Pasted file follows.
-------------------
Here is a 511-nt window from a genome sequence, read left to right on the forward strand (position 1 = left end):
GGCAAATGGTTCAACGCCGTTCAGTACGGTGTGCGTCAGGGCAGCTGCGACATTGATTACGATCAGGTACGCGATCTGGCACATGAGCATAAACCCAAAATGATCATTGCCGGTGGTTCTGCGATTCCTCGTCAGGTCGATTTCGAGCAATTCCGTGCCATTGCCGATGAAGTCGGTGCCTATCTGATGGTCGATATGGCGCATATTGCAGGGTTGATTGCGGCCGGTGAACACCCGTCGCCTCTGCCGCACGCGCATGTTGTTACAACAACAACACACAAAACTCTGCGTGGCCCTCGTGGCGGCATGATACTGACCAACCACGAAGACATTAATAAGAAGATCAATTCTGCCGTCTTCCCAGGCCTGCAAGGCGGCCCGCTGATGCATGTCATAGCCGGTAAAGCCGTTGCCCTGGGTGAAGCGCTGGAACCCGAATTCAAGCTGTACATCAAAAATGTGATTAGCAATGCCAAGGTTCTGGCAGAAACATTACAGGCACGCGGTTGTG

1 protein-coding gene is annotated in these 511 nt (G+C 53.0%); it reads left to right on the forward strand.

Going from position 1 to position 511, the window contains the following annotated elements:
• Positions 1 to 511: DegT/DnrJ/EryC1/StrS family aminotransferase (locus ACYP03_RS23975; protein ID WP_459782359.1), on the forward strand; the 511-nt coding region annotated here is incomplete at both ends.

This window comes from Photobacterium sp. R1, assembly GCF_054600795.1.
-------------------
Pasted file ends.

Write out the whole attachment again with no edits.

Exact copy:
Here is a 511-nt window from a genome sequence, read left to right on the forward strand (position 1 = left end):
GGCAAATGGTTCAACGCCGTTCAGTACGGTGTGCGTCAGGGCAGCTGCGACATTGATTACGATCAGGTACGCGATCTGGCACATGAGCATAAACCCAAAATGATCATTGCCGGTGGTTCTGCGATTCCTCGTCAGGTCGATTTCGAGCAATTCCGTGCCATTGCCGATGAAGTCGGTGCCTATCTGATGGTCGATATGGCGCATATTGCAGGGTTGATTGCGGCCGGTGAACACCCGTCGCCTCTGCCGCACGCGCATGTTGTTACAACAACAACACACAAAACTCTGCGTGGCCCTCGTGGCGGCATGATACTGACCAACCACGAAGACATTAATAAGAAGATCAATTCTGCCGTCTTCCCAGGCCTGCAAGGCGGCCCGCTGATGCATGTCATAGCCGGTAAAGCCGTTGCCCTGGGTGAAGCGCTGGAACCCGAATTCAAGCTGTACATCAAAAATGTGATTAGCAATGCCAAGGTTCTGGCAGAAACATTACAGGCACGCGGTTGTG

1 protein-coding gene is annotated in these 511 nt (G+C 53.0%); it reads left to right on the forward strand.

Going from position 1 to position 511, the window contains the following annotated elements:
• Positions 1 to 511: DegT/DnrJ/EryC1/StrS family aminotransferase (locus ACYP03_RS23975; protein ID WP_459782359.1), on the forward strand; the 511-nt coding region annotated here is incomplete at both ends.

This window comes from Photobacterium sp. R1, assembly GCF_054600795.1.